Everything you need to know about authorized users

Editor’s note: This is a recurring post, regularly updated with new information.

Adding an authorized user to your credit card account can be a great way to meet spending requirements, accrue more points and even help a novice build their credit history. While it can be highly beneficial, there are also risks associated with adding an authorized user — or even being one yourself.

It’s important to choose someone who is responsible and able to repay their debts, even if they’re not legally obligated to do so. That’s just the tip of the iceberg, so here is everything you need to know about authorized users.

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Adding your children as authorized users to your credit cards will help them build a credit history and will hopefully lead to better credit scores as they transition to adulthood. (Photo by Maskot/Getty Images)

In This Post

What is an authorized user?

An authorized user is a person who has been added to a primary credit cardholder’s account. Authorized users receive cards with their names on them, linked to the primary cardholder’s account. They’re able to use those cards to make purchases just like they would with their own cards.

Related: One card for every year I’ve been alive: My journey from college student to points pro

Benefits of adding authorized users

Adding authorized users can be beneficial to both the primary cardholder and the authorized user for a few reasons:

But perhaps the best reason to add authorized users is the ability to take advantage of various card benefits for authorized users.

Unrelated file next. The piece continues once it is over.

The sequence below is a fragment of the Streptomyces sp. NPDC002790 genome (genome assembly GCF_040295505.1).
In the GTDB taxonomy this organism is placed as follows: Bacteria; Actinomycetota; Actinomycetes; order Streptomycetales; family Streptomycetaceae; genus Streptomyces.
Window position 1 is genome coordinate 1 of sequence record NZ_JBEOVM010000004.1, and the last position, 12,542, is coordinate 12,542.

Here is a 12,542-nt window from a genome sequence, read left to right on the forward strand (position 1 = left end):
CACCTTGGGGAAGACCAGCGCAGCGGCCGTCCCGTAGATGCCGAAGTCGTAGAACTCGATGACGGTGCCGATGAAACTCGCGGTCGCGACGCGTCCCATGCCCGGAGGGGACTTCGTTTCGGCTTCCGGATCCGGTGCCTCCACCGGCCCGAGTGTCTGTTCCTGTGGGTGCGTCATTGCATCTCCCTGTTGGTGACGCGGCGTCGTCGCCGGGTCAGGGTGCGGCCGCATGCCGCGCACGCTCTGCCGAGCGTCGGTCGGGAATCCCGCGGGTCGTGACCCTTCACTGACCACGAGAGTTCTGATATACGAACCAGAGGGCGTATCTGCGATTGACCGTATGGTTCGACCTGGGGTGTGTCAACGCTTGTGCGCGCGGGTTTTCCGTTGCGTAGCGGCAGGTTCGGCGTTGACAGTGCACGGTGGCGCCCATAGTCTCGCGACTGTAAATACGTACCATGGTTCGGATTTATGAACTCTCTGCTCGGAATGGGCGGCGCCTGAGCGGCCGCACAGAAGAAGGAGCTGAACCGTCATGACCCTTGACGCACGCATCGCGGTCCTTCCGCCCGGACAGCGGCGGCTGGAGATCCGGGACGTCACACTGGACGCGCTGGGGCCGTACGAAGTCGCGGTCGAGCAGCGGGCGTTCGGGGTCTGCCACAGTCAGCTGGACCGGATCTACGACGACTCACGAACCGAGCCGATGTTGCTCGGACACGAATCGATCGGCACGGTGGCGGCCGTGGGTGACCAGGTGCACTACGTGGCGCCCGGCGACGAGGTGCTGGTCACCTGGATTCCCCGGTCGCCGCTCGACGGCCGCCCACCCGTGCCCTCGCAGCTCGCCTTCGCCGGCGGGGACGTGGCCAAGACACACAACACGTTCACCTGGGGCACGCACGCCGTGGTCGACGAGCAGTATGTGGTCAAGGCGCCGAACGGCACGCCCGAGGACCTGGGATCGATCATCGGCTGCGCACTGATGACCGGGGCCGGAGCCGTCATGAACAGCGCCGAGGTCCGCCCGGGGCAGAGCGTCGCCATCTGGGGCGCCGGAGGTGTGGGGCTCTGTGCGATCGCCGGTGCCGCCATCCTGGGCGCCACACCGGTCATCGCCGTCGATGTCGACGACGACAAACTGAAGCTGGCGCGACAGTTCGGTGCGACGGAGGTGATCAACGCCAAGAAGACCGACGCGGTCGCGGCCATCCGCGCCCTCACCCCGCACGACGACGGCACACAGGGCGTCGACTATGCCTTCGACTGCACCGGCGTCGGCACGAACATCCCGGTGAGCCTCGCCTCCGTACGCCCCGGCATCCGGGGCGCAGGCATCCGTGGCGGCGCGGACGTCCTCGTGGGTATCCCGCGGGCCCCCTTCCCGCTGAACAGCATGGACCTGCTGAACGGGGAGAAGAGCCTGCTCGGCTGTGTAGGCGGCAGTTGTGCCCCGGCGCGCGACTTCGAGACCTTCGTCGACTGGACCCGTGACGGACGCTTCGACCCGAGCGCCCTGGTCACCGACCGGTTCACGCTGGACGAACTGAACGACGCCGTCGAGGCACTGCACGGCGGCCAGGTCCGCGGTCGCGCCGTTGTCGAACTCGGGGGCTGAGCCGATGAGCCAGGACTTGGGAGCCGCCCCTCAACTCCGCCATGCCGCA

For example, you can add up to 10 authorized users for free on the Citi® / AAdvantage® Executive World Elite Mastercard®, granting each of them (plus two guests or immediate family members) access to Admirals Club lounges when flying American or its partners.

(Photo by The Points Guy)

Meanwhile, you can add up to four authorized users for free on the Capital One Venture X Rewards Credit Card, extending access to Capital One and Priority Pass lounges for your authorized user and up to two guests.

Additionally, having authorized users on your Ultimate Rewards credit card allows you to transfer rewards directly to their loyalty program accounts. This is really great if you have a stash of Ultimate Rewards points you want to transfer to a family member’s MileagePlus account. Sharing United miles carries a fee of $7.50 per 500 miles, plus a $30 processing fee. But you can transfer Ultimate Rewards points directly into the United MileagePlus account of an authorized user without violating any rules or incurring hefty fees.

While Chase allows household members to transfer Ultimate Rewards points to each other, in order to transfer Ultimate Rewards directly into another loyalty account (e.g., United, Southwest, Hyatt), the other account must be held by an authorized user on your Chase credit card.

Related: Credit cards with the greatest value for authorized users

The downside of adding authorized users

The downside of adding authorized users is that it may become more difficult to track spending when two people are using the same card. Also, the primary cardholder is responsible for all charges to the account. So, if your authorized user goes on a spending spree and refuses to cover the charges, you’ll be on the hook for their purchases.

Making someone an authorized user carries risk. Only add an authorized user you completely trust, and be sure to communicate ahead of time about your expectations for repayment.

Related: How to part ways with a credit card authorized user

Who can be an authorized user?

Barring issuer-specific age restrictions, anyone can be an authorized user. American Express requires authorized users to be at least 13 years old and have no defaulted accounts with the bank. Discover imposes a minimum age of 15, and U.S. Bank requires authorized users to be at least 16 years old.

Bank of America, Capital One, Chase, Citi and Wells Fargo do not impose age restrictions.

Can I remove an authorized user?

Removing an authorized user is as simple as calling your credit card issuer. Some banks, including Citi, even let you do it online. Once the user has been removed from the account, which is typically done in a matter of minutes, the credit card becomes inactive.

However, it may take several weeks for the card to no longer be listed as an active account on your authorized user’s credit report.

Get the most benefit for adding an authorized user